Argyle, a committed Christian, published empirical works on the psychology of religion. His early work in this field was summarized in his book Religious Behaviour (1958). He also collaborated with Benjman Beit-Hallahmi to produce a later book, "The Psychology of Religious Beliefs, Behaviour and Experience" (1997). Both books show Argyle's commitment to empiricism in psychology, and list results of surveys into topics such as beliefs in the afterlife or frequencies of religious experience in the general population.

Psychology of happiness[edit]

One of Argyle's most notable later contributions was to the psychology of happiness. Keen that more research should be done in this field, he published "The Psychology of Happiness" in 1987, 2nd edition 2001. In this book he listed and discussed empirical findings on happiness, including that happiness is indeed promoted by relationships, faith, sex, eating, exercise, music, success, etc., but probably not by wealth.

Psychology of social class[edit]

Although social class is a concept largely studied by sociologists, Argyle's later work showed increasing interest in promotion of socio-psychological perspective on social class. Differences in religious involvement across social class and patterns of social relationship across social class are areas of interest to social psychologists here, and these fields show Argyle was keen to link this area to other areas which he had studied.


honorary doctorates[edit]

  • 1979 University of Oxford
  • 1982 University of Adelaide
  • 1982 University of Brussels


  • 1992 Honorary fellowship, British Psychological Society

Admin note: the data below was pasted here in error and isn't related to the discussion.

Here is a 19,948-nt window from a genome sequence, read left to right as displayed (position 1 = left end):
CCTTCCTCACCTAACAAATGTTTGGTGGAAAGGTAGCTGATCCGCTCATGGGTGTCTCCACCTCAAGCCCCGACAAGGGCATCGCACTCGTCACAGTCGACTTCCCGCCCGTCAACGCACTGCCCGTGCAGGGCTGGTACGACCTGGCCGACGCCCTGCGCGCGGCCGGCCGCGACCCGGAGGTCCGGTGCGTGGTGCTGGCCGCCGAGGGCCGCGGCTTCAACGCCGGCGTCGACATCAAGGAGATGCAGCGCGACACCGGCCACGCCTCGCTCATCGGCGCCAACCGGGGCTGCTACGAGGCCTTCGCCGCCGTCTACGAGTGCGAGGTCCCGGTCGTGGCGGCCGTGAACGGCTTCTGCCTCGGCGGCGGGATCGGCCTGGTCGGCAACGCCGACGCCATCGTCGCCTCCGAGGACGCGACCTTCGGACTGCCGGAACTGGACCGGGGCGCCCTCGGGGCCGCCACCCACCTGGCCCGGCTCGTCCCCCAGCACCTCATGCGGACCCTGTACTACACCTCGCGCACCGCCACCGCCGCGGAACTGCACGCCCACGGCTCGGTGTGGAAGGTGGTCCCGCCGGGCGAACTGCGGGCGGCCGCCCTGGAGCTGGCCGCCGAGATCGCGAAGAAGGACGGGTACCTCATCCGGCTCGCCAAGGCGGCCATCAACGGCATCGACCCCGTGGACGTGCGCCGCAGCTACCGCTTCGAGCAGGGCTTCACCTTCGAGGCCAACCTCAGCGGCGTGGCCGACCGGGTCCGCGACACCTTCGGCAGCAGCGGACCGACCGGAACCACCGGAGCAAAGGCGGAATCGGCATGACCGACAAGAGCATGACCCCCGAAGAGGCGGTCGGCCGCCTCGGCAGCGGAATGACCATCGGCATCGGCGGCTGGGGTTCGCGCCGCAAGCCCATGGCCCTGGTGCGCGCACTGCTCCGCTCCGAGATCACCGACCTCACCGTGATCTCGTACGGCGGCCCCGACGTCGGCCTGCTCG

• The Scientific Study of Social Behaviour (Methuen 1957)
  • Religious Behaviour (Routledge & Kegan Paul 1958)
  • Training Managers (Acton Society Trust 1962), with Trevor Smith
  • Psychology and Social Problems (Methuen 1964)
  • The Psychology of Interpersonal Behaviour (Penguin 1967)
  • Social Interaction (Tavistock Publications 1969)
  • The Social Psychology of Work (Allen Lane 1972), ISBN 0-7139-0186-1
  • Skills With People: A Guide for Managers (Hutchinson 1973), ISBN 0-09-116481-8, with Elizabeth Sidney and Margaret Brown
  • Bodily Communication (Methuen 1975), ISBN 0-416-67450-X
  • Gaze and Mutual Gaze (Cambridge University Press 1976), ISBN 0-521-20865-3, with Mark Cook
  • Social Skills and Mental Health (Methuen 1978), ISBN 0-416-84980-6, with Peter Trower and Bridget Bryant
  • Person to Person: Ways of Communicating (Harper & Row 1979), ISBN 0-06-318097-9, with Peter Trower
  • Social Situations (Cambridge University Press 1981), ISBN 0-521-23260-0, with Adrian Furnham and Jean Ann Graham
  • The Psychology of Happiness (Methuen 1987), ISBN 0-416-40960-1
  • Cooperation: The Basis of Sociability (Routledge 1991), ISBN 0-415-03545-7
  • The Social Psychology of Everyday Life (Routledge 1992), ISBN 0-415-01071-3
  • The Psychology of Social Class (Routledge 1994), ISBN 0-415-07954-3
  • The Social Psychology of Leisure (Penguin 1996), ISBN 0-14-023887-5
  • The Psychology of Religious Behaviour, Belief and Experience (Routledge 1997), ISBN 0-415-12330-5, with Benjamin Beit-Hallahmi
  • The Psychology of Money (Routledge 1998), ISBN 0-415-14605-4, with Adrian Furnham

plus numerous edited books, chapters, and articles in learned journals

Further reading[edit]

  • R.Lamb and M. Sissons Joshi, Michael Argyle, The Psychologist, 15 (2002) 624-5.
  • N.Sheehy, A. Chapman and W.A. Conroy, eds Biographical Dictionary of Psychology (1997).
  • Coleman, A.M. (2006). In L. Goldman (Ed), Oxford Dictionary of National Biography (online ed) OUP.
  • Robinson, P. (2003). In Memoriam: Michael Argyle. Social Psychological Review, 5 (1) 3-7.


  1. ^ Rasheed, E., Hetherington, A. and Irvine, J., 2013, BTEC Level 3: Health and Social Care, page 7